And yet, for all this work, Vorp failed to gain traction. Looking back, Seabury identified several problems with the experiment. First, Facebook's API was unwieldy, and the social media giant wasn't eager to offer its support to help the game get discovered. But the root cause may be Facebook's very nature.
"When you go to Facebook, you're not in the 'play game' mode."
"When you go to Facebook, you're not in the 'play game' mode."
"We started thinking more about the psychology," Seabury said. "When you go to Facebook, you're not in the 'play game' mode. You are actually trying to catch up on what your friends are doing and share stuff in a much more social context."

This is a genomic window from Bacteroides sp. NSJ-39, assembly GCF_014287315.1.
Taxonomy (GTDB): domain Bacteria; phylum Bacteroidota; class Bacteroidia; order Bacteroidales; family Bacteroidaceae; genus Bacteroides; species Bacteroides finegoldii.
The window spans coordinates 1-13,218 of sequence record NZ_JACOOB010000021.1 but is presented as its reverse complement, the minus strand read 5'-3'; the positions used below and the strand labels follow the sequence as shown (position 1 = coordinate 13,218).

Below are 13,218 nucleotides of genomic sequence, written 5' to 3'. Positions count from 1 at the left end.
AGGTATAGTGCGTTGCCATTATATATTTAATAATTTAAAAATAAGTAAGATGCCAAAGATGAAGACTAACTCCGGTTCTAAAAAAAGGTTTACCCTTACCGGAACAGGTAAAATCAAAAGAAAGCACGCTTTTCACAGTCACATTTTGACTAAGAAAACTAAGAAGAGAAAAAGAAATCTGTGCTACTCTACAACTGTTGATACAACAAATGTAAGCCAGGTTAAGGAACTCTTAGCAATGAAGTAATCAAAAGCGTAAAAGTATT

Seabury's postmortem concludes that Facebook was the wrong platform for the game.
"Facebook integration makes sense, in the sense of sharing achievements and progress and letting people know that you're into a particular game," he said. "But for the kind of game that Vorp is, it's not the right place to live."
After Vorp's apparent failure, End Games moved on to other projects that play the bills, many of them work-for-hire games that leveraged its development experience but often felt creatively bankrupt. It was being paid to realize someone else's vision, not create its own. The studio produced about a dozen of these projects in the last year alone.